Need, greed and the global food crisis

By Jean Blaylock
June 6, 2008

"The Lord's Prayer highlights that having enough to eat is, and has always been, central to the Christian idea of a world shaped by justice and mercy," observes Sushant Agrawal, Director of the Church's Auxiliary for Social Action (CASA) in India. "If God's will was done, no one would go hungry."

At present 854 million people - one person in every eight - are hungry, and the current crisis caused by rapid increase in food prices may add another 100 million people to that count.

While the UN food summit takes place in Rome (2-18 June 2008), churches around the world have been sharing about their advocacy work on the underlying causes of the current desperate situation. The World Council of Churches (WCC), Action of Churches Together International, ACT Development and the Ecumenical Advocacy Alliance (EAA) asked their members and participants what campaigning and advocacy actions they were taking around the food crisis, along with any humanitarian or long-term development assistance.

"The WCC views the primary cause of the current crisis as inappropriate human actions which have induced climate change and skyrocketing food prices," declared the WCC general secretary Rev. Dr Samuel Kobia. "Human actions that are driven by greed have created poverty, hunger and climate change. Humanity must be challenged to overcome its greed."

In the survey of church engagement in advocacy, Leena Hokkanen from DIACONIA in Peru highlighted the extent of the problem: "In the zones where our institution works chronic infant malnutrition runs at 56%."

"The current crisis exposes the vulnerability of many poor people to price fluctuations and the limited ways in which they, and often their governments, are able to mitigate the effects of the crisis," observed Oliver Pearce from UK-based Christian Aid. "We are calling for more space and tools to be available for communities and governments to deal with the effects of changing prices, in order to support vulnerable urban and rural communities."

Churches are acting locally and thinking globally. Eliana Rolemberg, Director of CESE, a Brazilian organization, described work they are doing to advocate for food sovereignty of rural traditional populations, especially indigenous groups. Their efforts also address food security issues arising from increasing land use for biofuels in Brazil and from social and environmental impact of specific large development projects. Balancing this, she declared, "We think it is crucial to interlink responses for international advocacy, as these local issues are part of a global context."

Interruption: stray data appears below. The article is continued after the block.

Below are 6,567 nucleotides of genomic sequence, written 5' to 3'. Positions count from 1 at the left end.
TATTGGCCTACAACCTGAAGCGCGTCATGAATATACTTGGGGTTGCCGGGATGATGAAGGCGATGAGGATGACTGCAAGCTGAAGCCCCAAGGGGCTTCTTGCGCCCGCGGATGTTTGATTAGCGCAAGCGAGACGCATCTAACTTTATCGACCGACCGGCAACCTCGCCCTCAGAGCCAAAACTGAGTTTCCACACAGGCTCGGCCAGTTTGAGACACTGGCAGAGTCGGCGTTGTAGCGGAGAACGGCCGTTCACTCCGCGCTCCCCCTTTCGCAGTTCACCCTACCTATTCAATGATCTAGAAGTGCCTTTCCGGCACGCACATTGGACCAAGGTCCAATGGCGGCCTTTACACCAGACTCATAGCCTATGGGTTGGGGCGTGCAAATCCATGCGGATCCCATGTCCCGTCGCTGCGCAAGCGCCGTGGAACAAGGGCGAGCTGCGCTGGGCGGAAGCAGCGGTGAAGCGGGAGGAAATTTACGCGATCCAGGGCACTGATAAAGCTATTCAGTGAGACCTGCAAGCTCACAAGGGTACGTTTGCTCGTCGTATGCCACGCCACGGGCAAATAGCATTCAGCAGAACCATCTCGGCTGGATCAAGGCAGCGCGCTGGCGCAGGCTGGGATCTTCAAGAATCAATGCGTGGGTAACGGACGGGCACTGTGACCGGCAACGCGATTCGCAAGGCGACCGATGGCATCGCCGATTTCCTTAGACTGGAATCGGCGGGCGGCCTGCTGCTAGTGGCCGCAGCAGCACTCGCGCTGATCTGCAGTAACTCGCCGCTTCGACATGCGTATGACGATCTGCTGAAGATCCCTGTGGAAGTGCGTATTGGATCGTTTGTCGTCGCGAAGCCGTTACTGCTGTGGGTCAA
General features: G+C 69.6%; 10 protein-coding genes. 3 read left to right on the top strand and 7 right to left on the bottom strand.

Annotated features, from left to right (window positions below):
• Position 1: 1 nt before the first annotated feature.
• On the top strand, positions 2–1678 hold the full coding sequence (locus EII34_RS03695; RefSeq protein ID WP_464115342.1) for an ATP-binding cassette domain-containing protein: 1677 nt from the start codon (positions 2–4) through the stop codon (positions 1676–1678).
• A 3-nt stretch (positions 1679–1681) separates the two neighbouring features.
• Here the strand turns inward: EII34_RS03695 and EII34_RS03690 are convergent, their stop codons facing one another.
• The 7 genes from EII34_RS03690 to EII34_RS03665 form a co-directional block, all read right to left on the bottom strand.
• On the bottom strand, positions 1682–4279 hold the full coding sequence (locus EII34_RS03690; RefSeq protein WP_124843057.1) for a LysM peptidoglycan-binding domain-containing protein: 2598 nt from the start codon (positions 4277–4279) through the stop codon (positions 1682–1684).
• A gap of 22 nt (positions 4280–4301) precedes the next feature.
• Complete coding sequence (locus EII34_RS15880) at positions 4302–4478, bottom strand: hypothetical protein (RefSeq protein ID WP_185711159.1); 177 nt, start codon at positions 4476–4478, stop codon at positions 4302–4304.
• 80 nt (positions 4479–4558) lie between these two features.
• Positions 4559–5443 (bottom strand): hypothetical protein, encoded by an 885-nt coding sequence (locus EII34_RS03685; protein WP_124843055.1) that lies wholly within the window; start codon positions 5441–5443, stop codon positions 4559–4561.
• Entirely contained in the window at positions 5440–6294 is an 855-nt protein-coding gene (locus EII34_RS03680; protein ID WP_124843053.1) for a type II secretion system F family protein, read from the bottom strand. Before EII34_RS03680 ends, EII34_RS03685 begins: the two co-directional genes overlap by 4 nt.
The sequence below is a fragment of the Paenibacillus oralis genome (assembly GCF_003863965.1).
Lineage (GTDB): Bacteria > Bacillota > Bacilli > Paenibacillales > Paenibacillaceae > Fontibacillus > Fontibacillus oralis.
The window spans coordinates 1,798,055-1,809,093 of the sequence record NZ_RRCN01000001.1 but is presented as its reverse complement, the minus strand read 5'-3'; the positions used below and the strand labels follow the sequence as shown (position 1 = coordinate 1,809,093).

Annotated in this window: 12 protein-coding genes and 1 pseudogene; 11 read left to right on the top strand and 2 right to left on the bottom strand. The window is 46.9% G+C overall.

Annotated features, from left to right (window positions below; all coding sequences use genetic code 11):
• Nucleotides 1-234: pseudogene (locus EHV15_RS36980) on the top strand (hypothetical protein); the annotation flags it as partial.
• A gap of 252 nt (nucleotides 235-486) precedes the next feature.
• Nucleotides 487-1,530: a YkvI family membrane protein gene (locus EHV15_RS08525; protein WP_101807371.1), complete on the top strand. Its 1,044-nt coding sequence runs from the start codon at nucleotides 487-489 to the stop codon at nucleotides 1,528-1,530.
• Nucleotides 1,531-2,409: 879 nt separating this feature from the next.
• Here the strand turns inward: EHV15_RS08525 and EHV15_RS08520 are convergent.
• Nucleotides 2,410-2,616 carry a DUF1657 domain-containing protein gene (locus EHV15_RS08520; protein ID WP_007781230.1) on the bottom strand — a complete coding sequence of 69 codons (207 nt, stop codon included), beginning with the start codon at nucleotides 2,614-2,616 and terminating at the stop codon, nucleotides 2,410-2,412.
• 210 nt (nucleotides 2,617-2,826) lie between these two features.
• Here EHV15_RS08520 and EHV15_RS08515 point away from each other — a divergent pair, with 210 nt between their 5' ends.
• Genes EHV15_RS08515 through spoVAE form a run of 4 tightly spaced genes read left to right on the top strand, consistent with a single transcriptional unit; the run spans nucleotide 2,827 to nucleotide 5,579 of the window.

Churches around the world have developed many factsheets and other resources that help to explain how and why the food crisis has come about and suggest ways in which we can try and bring about just and sustainable solutions to hunger. (Some of these are available at

For the churches, these concerns are long-standing. Peter Prove of the Lutheran World Federation said, "Churches and church-related organizations around the world have been working on these issues for years. The food crisis is not a short term problem that has come from nowhere."

"We are looking at how the food crisis is rooted in financial, trade, and agricultural policies at the national and international levels" explained James E. Hug, President of the US-based Center of Concern.

"Church groups around the world are and have been responding to the food crisis in a comprehensive way" said Rev. Elenora Giddings Ivory, Director of the WCC's Commission of the Churches on International Affairs. "Their work in helping with the immediate emergency need and running long term development programmes to improve food security is complemented by challenging unjust systems and structures that contribute to hunger."

The WCC, ACT International, ACT Development and the EAA plan to continue facilitating information sharing between church groups on the issue and will take part in a civil society conference at the end of the year entitled "Confronting the global food challenge".

Nearly 500 years ago, Martin Luther explained "When you ask for your ‘daily bread', you ask for everything that is necessary in order to have and enjoy daily bread and on the contrary, [protection] against everything that interferes with enjoying it". Churches continue to take action to change systems that hinder people from having the food they need to survive.


(c) Jean Blaylock, Global Trade Campaign Officer at the Ecumenical Advocacy Alliance.

With acknowledgments to the World Council of Churches, ACT International, ACT Development and the Ecumenical Advocacy Alliance.

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